Beginning your career can be daunting, so starting strong is essential. Co-op or internship experiences can provide invaluable guidance on the way. Your first position can set the path toward your ultimate career goals.
But this transition can be daunting and you might feel daunted by all of it.
1. Don’t Be Afraid to Ask Questions
Employers expect applicants attending an interview to ask thoughtful questions of their own; answers that demonstrate an in-depth knowledge and comprehension of the position should be expected. Candidates without questions could give off an impression that they lack interest or preparation for the position at hand.
As part of an interview, be sure to ask about what your role would entail day-to-day and any projects you would be involved with. While it’s tempting to focus on specific questions from the company website or ask about holiday allowance or salary rates, try avoiding doing this too much as these could become easily accessible resources for answers.
Interviewers want to understand how your skills and experience would benefit their company or department, so choose one of your career achievements that relates to this position and discuss its positive effects – just don’t overstate its significance; that could come across as boastful or too boastful!
2. Be Prepared
Once you’ve put in the work and created an impressive resume, networked extensively, and scored interviews with prospective employers, you finally landed an official offer with an affordable salary – it’s time to celebrate!
Before celebrating with champagne, there are a few steps you need to take before celebrating in style. First and foremost, ensure all of your paperwork is in order, including an application, resume, references listed as references on your resume, as well as anything else necessary for your first day at work.
On your initial meeting, you’ll likely be asked to present an overview of your background and experience. This can be an ideal chance for you to showcase your talents, but be sure to relate them back to company priorities; for instance if they mention that their team needs additional assistance then focus on how your skills would have an impactful contribution towards aiding their department.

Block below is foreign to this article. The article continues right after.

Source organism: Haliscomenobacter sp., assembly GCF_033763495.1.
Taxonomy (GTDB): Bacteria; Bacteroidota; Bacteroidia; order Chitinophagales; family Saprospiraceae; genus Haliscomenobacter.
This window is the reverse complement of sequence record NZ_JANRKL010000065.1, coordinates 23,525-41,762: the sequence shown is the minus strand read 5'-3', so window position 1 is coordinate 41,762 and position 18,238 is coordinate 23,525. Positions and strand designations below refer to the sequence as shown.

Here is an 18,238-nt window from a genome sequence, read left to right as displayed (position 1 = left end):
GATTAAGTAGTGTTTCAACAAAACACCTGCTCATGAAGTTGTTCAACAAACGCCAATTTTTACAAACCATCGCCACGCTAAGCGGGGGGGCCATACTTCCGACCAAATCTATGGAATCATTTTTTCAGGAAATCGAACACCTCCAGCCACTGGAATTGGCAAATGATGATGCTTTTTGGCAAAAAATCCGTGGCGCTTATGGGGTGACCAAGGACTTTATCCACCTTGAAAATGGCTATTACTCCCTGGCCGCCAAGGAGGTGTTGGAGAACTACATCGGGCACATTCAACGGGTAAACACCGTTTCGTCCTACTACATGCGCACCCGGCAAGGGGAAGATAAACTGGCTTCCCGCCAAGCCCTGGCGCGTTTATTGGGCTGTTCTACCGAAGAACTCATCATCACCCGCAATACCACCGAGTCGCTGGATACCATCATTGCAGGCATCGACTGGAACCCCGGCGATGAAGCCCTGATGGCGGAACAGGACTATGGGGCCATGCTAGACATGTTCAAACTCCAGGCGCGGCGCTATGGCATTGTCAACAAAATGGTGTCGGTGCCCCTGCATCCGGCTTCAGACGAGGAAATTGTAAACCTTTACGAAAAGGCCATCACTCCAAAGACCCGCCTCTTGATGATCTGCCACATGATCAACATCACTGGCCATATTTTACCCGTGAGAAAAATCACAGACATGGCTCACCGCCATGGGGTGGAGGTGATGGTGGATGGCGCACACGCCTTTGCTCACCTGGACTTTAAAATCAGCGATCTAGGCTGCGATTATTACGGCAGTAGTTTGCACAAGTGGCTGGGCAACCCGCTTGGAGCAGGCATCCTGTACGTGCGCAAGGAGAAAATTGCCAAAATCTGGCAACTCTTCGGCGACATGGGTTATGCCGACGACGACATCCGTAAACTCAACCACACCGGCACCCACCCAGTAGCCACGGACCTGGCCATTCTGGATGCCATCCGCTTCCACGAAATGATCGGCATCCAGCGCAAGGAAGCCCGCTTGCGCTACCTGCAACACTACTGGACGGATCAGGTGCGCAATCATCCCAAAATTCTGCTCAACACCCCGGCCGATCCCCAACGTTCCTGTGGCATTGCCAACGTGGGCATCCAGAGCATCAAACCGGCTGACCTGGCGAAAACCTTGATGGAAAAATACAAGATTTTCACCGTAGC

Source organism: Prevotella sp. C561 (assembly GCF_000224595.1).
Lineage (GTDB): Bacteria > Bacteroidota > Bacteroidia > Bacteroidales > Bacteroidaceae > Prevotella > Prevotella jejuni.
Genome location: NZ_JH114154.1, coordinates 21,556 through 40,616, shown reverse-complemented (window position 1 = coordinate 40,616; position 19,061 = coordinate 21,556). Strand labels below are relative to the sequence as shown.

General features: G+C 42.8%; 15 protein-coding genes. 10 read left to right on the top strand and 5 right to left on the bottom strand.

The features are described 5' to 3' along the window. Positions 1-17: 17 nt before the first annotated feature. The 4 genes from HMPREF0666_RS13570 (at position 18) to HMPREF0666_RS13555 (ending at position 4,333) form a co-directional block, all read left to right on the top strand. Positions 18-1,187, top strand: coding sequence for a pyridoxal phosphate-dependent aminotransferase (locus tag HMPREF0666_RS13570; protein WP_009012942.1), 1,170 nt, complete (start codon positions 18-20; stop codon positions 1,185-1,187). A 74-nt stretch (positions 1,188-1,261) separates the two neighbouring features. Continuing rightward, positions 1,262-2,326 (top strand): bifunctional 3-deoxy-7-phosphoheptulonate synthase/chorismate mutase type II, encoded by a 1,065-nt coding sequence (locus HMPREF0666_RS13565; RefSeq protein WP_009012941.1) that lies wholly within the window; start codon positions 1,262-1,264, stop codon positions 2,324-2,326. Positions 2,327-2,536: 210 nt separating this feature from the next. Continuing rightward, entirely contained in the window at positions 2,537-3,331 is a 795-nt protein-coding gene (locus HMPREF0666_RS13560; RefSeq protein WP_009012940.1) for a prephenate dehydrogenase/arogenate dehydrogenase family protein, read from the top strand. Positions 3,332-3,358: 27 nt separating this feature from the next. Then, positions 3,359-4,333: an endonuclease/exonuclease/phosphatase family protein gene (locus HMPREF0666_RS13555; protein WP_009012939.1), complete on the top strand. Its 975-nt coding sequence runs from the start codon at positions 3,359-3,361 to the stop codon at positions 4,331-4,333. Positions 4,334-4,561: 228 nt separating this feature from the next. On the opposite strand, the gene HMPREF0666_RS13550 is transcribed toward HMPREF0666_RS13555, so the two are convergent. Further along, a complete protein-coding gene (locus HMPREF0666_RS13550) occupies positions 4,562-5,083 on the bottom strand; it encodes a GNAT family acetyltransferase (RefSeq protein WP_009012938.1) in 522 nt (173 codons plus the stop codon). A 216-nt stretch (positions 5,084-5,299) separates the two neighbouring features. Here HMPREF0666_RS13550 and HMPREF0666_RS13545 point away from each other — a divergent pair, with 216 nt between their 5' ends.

Also Read: Work From Home Or Work From Office?
3. Don’t Be Afraid to Network
Networking can be crucial when searching for jobs in highly competitive fields. Applications to online jobs often swarm in immediately upon being posted; therefore it is vital that you form a supportive network to assist your search efforts.
If networking makes you anxious, keep this in mind: networking is a two-way street and keeping in contact with those you meet is essential to its success.
As part of your network of family, friends, coworkers and civic club members you already have one in place – don’t hesitate to expand it further! Your first job may be entry level or highly competitive so networking will prove useful when looking for work later on. Your connections may lead to opportunities or provide advice. They’ll appreciate that you were thoughtful enough to respect their time.
4. Be Flexible With Your Schedule
Your first job can have a lasting effect on your career path, so it is crucial that it fits perfectly. Being flexible with your schedule and able to adapt as necessary are keys components of making sure it works out.
Flexibility means being willing to learn new skills or accept additional responsibilities in order to advance in your career and feel more fulfilled at work.
Apply to multiple jobs simultaneously if possible in order to increase your odds of finding something suitable. Also, having another person review your resume prior to submission can give an outside perspective and identify any errors you have missed – this can include spouses, family members, colleagues and professional resume review experts; more time and effort you put into applying, the better chance you have of landing an ideal position!
5. Be Prepared for an Interview